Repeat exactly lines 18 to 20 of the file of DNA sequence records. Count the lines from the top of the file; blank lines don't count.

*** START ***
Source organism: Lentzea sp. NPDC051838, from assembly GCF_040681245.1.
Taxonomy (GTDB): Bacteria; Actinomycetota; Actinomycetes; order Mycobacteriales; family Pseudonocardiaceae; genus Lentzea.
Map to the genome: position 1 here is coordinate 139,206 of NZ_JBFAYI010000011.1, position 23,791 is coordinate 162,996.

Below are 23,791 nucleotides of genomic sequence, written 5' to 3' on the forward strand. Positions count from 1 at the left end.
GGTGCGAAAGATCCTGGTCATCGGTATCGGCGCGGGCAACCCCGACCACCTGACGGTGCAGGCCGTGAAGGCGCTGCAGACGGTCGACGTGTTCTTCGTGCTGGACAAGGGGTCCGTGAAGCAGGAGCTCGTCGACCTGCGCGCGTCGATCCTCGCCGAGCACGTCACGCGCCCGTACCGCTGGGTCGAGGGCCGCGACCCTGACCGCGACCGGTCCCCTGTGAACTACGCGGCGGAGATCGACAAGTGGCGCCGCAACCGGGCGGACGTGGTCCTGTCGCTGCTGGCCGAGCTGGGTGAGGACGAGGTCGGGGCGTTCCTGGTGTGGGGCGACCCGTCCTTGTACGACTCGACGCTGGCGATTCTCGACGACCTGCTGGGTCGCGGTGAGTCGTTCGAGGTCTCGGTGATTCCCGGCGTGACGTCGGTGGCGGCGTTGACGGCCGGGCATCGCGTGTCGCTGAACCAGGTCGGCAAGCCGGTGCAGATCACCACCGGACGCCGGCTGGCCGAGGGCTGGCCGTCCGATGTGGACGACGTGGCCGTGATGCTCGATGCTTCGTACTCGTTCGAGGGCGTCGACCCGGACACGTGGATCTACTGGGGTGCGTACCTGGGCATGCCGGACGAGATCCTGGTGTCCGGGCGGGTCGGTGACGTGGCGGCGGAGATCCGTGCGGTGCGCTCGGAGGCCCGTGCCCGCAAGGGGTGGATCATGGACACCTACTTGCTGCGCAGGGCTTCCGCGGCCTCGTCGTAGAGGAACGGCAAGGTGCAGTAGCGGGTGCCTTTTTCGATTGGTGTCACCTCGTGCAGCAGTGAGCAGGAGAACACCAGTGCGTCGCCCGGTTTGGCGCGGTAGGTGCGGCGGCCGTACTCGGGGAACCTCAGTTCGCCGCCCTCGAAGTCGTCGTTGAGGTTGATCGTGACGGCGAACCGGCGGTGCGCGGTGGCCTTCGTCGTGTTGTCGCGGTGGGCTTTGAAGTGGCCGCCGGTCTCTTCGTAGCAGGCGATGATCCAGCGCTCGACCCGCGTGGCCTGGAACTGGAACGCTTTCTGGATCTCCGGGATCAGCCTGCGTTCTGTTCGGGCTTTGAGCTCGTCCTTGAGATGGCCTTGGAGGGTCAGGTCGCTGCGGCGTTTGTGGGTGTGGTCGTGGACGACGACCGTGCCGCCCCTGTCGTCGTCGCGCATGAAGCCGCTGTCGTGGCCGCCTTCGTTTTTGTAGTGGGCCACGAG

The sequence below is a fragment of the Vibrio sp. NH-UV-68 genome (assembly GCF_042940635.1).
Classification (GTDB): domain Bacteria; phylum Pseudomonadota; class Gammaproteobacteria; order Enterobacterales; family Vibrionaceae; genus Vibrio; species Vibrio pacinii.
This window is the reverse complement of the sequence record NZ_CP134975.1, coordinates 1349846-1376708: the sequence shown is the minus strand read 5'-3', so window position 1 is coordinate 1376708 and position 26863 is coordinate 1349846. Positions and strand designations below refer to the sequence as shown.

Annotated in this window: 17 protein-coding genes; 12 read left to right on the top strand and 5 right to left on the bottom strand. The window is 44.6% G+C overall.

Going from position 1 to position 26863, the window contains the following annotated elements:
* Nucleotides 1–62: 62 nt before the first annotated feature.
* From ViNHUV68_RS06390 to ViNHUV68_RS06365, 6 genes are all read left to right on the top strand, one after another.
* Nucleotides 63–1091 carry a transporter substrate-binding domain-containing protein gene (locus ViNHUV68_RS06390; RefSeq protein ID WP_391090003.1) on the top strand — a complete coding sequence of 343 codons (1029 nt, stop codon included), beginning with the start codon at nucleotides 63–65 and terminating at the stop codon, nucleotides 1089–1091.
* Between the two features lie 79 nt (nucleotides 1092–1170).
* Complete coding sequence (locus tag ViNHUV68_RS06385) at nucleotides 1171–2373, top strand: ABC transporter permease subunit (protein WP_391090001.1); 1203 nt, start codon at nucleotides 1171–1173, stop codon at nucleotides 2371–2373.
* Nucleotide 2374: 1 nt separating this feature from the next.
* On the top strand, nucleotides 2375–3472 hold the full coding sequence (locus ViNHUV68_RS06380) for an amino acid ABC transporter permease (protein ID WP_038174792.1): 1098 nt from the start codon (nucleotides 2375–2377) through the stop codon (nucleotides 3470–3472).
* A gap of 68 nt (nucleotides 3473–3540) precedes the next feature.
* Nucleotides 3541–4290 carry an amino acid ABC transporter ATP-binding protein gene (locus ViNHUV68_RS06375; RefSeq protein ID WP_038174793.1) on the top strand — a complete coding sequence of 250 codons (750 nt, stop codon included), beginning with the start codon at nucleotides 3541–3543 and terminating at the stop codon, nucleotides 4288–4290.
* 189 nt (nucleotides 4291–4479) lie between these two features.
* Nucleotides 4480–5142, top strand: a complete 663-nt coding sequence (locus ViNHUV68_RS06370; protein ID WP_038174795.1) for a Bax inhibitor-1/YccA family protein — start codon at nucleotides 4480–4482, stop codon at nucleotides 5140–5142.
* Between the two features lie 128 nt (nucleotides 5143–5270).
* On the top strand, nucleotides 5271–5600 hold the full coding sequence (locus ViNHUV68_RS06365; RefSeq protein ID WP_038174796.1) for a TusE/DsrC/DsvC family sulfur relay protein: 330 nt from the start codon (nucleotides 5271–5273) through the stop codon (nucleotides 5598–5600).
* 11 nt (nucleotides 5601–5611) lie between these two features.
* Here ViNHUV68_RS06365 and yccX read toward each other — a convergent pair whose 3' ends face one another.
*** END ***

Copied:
* A gap of 68 nt (nucleotides 3473–3540) precedes the next feature.
* Nucleotides 3541–4290 carry an amino acid ABC transporter ATP-binding protein gene (locus ViNHUV68_RS06375; RefSeq protein ID WP_038174793.1) on the top strand — a complete coding sequence of 250 codons (750 nt, stop codon included), beginning with the start codon at nucleotides 3541–3543 and terminating at the stop codon, nucleotides 4288–4290.
* 189 nt (nucleotides 4291–4479) lie between these two features.